Honeycomb fiberglass hull...

Discussion in 'Projects & Proposals' started by Externet, Jun 23, 2009.

  1. Externet
    Joined: May 2009
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    Externet Junior Member

    Good day to all.
    I know nothing about, that is why am here, to listen and learn.

    Not about engineered commercial composite panels, but a third-world approach to make a hull of this type. Please let me know your comments for an unusual approach.
    There is no calculations on thickness nor on strength. Just looking for qualitative opinions on this description:

    An existing hull, to be used as a mold; upside down covered with plastic film. Let's say 60 feet long, 15 feet wide.
    A ~half inch layer of fiberglass cloth, o mat, or chop or a combination of them properly applied with resin on top of the film.
    As this final resin is wetting the outer layer, placing bamboo slices one next to the other as to form a honeycomb layer, lightly pressed-in.
    They are 4-to-5 inch diameter bamboo slices, say 1 inch tall, half inch wall, all in contact with their 'neighbor' slices.
    After set, a second ~half inch layer of properly laid fiberglass and resin.
    With the proper reinforcing attention and considerations to any edges or areas that deserve it.
    After removed from the 'mold' and righted up, to add internal strengthening members.
    I do not know how to obtain figures for bamboo strength calculations when used that way. By 'smell', I would say brutally strong. The sawed edges of the slices are very resin wicking-adherent.

    Thanks. :rolleyes:
    Miguel
     
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  2. Ad Hoc
    Joined: Oct 2008
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    Ad Hoc Naval Architect

    have to be very careful with bamboo...it seems to contain loads of weird bacteria once cut (not present when growing), which slowly eats away the bamboo. has been a problem with bamboo furniture and all sorts for many years..despite lots of research to stop it.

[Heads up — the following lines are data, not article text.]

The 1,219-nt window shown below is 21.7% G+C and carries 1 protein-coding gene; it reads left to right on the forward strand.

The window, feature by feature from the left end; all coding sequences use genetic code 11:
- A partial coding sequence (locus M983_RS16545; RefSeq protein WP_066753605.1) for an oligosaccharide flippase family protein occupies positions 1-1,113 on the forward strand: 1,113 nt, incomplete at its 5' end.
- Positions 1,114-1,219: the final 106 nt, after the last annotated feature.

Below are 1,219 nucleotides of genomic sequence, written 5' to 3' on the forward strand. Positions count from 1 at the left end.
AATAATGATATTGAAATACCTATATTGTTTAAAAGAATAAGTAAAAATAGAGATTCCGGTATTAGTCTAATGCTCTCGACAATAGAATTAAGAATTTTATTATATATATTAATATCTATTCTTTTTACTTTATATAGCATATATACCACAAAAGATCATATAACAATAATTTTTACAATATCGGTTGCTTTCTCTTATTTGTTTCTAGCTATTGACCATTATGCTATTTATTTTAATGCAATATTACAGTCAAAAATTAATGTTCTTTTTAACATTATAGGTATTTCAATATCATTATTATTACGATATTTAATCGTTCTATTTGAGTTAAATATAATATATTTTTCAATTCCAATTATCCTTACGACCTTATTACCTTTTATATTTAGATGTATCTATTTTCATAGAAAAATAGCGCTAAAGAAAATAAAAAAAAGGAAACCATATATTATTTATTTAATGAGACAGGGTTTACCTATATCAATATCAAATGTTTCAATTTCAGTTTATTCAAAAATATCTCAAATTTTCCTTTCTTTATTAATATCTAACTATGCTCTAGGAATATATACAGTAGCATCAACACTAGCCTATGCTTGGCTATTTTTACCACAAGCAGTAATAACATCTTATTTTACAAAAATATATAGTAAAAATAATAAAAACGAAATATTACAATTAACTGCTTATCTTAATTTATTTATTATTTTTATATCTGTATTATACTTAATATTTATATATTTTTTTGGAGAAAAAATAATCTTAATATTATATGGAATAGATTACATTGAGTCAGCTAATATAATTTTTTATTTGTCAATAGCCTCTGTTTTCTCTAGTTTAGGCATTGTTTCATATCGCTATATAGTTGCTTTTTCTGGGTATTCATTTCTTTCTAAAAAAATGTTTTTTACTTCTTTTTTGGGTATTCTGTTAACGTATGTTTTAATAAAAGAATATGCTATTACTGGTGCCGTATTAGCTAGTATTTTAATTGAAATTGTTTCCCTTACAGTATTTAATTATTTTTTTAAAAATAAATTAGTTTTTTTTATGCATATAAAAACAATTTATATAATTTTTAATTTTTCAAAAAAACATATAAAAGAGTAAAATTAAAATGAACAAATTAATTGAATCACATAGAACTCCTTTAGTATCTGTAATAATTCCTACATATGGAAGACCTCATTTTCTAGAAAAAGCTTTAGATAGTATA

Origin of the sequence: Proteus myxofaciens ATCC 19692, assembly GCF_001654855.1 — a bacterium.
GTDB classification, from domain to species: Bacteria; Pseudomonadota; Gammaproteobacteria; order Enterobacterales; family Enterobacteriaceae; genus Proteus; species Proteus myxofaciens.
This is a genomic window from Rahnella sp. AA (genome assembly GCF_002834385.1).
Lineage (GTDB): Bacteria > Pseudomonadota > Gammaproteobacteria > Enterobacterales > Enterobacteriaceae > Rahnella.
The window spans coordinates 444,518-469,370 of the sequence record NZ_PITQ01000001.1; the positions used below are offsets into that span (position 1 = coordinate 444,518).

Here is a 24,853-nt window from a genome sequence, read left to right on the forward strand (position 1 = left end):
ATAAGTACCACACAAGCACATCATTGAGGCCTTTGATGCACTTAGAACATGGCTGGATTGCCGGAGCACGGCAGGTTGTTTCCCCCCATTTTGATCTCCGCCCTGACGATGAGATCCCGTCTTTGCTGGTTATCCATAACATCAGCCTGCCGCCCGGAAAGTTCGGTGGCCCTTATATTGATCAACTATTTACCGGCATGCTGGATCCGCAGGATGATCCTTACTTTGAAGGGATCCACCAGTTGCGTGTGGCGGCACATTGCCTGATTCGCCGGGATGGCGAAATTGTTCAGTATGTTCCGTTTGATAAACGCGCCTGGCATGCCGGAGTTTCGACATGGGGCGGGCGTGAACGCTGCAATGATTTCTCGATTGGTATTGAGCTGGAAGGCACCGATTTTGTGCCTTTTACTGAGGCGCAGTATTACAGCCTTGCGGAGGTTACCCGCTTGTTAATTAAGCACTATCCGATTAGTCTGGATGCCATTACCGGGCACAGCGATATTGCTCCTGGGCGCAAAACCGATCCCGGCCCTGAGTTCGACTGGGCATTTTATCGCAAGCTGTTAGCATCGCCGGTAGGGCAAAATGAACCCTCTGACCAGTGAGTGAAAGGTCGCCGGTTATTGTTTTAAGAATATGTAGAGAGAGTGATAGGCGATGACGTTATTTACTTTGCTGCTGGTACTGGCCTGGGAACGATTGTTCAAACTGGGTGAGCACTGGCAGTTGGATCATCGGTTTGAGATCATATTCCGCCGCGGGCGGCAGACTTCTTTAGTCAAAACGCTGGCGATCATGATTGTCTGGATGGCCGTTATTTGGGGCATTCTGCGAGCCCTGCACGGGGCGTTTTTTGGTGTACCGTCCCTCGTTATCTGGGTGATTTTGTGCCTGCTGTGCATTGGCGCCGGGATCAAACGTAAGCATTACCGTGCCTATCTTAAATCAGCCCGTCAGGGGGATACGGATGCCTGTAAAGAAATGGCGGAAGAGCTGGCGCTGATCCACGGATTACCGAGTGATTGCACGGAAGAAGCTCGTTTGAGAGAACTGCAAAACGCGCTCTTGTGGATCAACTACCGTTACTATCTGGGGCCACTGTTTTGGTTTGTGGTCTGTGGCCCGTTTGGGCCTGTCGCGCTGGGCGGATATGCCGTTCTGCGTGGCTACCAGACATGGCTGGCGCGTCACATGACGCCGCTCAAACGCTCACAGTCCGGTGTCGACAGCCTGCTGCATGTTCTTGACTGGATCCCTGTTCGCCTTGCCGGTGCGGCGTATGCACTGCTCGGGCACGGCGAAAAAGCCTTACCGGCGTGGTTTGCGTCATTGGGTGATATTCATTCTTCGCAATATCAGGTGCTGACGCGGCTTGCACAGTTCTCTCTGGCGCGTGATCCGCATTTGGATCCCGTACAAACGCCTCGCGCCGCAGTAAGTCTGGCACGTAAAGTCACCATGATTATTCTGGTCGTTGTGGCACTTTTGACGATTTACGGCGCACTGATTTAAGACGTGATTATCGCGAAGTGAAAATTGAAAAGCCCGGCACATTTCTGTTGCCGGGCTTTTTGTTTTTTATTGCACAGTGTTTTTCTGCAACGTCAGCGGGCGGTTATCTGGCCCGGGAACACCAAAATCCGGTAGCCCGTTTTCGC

3. alan white
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    alan white Senior Member

    Try PVC pipe instead. You will have to pre-fill pipe with foam before cutting, then it might support the glass/resin applied over it. I wouldn't want to be the poor fool running the cross-cut saw.
     
  4. Externet
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    Externet Junior Member

    PVC... would the resin aggresively stick to it ? Seen ~1/16" thin wall fiberglass pipe, could be used for the slices too... or treating the bamboo as it is practically a $0 material.

    Would such contraption hull work ?

    Miguel
     
  5. alan white
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    alan white Senior Member

    I'd experiment. Make up a few test panels. PVC seems to marry to polyester resin in my experience, but someone else here may actually know how well they bond.
    As far as saving money on the hull, bamboo may be cheap, but I'd do a solid layup for the same money and stiffen with stringers. I personally don't like overly stiff structures because they are like eggshells. The do not yield a lot.
    Stringers aren't stiff (like a modern fiberglass-framed camping tent. Bash one with a baseball bat. Does it break?)
    Racing is another matter. Racing boats count on stiffness to carry huge loads without a lot of weight. But they don't suffer damage well, like punctures from underwater objects. In other words, I am wondering if you are attempting to get a very stiff hull, and if so, if it is intended for a specific purpose.
     
  6. Jimbo1490
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    Jimbo1490 Senior Member

    RE: PVC and poly resin: They don't bond well, not permanently anyway. But your idea is interesting, and there is a plethora of tube-shaped goods out there to choose from, many of which will be compatible with all the materials at hand.